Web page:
a nudge and a wink

a nudge and a wink

A sly, subtle signal used to communicate a piece of information that one doesn't want to state aloud, publicly, or directly. Sometimes hyphenated if used as a modifier before a noun. One clever little moment in the film is a nudge and a wink to fans of the original books. Even though I didn't have a work permit, a lot of smaller business would still hire me with a nudge and a wink. The governor wants to clamp down on the nudge-and-a-wink attitude of police officers who look the other way when drivers have a bit more to drink than they should have.
See also: and, nudge, wink

a nudge and a wink

You say a nudge and a wink to mean a way of talking about a rude or unpleasant subject in an indirect way. We still find it difficult to talk about these private matters openly, resorting instead to a nudge and a wink. Note: This expression is very variable. I'm tired of all the nods, all the nudges and the winks. No one is actually brave enough to say it directly to my face. Note: You sometimes hear people say nudge-nudge, wink-wink before a noun, with the same meaning. There have been a number of nudge-nudge, wink-wink rumours in the tabloid newspapers, suggesting the Minister was having an affair. Note: This expression became popular as a result of the 1970s British TV comedy series `Monty Python's Flying Circus'. One of the characters in a sketch made suggestive remarks and followed them by saying `nudge-nudge, wink-wink, say no more'. People sometimes nudge each other or wink at each other as a way of hinting at something.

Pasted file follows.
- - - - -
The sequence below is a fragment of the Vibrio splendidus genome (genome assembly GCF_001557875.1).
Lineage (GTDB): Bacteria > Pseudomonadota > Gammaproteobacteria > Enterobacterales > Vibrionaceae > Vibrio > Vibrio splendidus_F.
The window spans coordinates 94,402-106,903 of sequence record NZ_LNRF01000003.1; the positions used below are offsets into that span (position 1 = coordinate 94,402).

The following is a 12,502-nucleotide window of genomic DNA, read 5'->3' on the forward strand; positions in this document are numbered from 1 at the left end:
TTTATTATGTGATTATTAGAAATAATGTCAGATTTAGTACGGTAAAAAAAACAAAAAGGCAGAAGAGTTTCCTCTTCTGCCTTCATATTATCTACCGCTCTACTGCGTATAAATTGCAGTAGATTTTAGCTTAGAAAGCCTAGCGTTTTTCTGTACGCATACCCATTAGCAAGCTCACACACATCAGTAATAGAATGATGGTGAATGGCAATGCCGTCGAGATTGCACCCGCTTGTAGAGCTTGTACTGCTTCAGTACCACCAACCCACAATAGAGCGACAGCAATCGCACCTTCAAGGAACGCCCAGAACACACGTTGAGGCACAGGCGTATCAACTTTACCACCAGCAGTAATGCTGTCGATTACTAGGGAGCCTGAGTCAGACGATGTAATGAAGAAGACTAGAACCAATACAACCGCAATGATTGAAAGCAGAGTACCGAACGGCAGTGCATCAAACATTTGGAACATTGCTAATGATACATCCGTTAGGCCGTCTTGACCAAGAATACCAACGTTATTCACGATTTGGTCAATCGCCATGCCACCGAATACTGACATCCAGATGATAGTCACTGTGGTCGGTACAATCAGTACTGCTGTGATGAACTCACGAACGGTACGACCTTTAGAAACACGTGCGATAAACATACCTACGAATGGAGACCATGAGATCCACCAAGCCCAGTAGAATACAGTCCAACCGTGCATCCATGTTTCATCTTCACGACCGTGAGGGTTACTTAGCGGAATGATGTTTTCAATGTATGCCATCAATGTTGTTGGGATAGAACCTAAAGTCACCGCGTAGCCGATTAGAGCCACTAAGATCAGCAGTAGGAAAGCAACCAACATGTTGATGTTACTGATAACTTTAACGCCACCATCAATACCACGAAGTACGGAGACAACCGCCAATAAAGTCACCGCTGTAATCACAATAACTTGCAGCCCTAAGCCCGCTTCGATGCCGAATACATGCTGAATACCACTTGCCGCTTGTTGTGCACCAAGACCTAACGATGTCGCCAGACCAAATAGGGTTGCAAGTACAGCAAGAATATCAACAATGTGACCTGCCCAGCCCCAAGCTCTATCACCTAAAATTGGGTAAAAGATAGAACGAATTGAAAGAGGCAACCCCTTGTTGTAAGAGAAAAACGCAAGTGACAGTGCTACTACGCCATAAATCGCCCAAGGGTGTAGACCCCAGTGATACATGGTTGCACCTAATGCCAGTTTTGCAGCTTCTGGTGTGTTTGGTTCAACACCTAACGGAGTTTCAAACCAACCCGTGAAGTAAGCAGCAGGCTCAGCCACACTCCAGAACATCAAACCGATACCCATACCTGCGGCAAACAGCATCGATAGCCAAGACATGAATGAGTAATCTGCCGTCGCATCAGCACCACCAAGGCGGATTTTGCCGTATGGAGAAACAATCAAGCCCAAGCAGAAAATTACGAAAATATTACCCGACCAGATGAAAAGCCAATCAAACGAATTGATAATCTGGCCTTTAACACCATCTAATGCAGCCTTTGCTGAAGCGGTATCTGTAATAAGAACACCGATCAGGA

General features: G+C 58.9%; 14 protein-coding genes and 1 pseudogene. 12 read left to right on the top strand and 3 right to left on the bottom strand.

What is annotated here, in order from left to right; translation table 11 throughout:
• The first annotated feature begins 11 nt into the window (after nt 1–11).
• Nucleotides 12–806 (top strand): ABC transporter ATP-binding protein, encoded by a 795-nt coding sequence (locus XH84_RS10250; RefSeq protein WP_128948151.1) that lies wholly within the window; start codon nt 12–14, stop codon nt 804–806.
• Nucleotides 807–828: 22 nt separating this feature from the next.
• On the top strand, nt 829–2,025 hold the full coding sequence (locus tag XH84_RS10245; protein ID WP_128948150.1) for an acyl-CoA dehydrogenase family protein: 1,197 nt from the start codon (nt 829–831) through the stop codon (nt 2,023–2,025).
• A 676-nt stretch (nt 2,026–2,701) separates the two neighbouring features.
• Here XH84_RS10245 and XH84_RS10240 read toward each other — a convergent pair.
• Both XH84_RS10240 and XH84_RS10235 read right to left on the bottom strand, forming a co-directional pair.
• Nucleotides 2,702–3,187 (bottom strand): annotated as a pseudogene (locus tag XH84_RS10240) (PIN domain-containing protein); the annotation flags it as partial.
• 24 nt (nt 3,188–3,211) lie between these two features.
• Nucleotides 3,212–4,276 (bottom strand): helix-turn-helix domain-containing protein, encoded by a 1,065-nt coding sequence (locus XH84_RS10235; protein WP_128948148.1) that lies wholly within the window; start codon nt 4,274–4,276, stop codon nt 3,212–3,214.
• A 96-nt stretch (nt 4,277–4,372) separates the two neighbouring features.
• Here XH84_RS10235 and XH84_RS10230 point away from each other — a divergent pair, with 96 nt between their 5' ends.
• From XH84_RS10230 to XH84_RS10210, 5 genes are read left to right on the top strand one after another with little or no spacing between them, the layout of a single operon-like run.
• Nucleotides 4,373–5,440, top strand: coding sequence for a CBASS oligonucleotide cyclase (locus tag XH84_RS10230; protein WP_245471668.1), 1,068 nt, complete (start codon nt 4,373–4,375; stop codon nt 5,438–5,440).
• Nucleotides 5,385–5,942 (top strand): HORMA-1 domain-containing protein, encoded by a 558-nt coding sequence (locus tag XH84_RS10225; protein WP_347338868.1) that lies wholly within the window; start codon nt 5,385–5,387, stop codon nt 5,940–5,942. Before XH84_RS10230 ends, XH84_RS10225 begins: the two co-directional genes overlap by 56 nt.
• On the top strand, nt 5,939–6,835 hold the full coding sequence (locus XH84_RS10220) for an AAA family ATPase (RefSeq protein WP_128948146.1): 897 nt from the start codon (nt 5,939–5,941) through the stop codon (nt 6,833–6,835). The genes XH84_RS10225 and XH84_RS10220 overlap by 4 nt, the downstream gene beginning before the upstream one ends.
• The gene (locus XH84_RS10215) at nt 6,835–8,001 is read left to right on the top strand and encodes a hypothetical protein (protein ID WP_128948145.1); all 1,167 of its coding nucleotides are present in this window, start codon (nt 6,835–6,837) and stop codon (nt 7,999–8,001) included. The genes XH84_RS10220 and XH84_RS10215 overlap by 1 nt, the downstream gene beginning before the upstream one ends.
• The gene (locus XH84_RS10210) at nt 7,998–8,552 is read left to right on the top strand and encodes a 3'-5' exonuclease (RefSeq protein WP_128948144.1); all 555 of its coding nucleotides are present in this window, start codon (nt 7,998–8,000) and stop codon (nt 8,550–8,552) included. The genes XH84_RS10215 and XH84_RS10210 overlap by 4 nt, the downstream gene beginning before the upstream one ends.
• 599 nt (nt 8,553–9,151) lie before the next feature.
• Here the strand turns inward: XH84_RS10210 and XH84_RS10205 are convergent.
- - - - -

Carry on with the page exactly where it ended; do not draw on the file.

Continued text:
See also: and, nudge, wink

a nudge and a wink

encouragement given secretly or implicitly; covert support.
Both a nudge and a wink are covert signs of complicity, with wink also having the implication of ‘shutting your eyes’ to something.
1998 Times There was a nudge and a wink at some mercenary help that in the end proved unnecessary.
See also: and, nudge, wink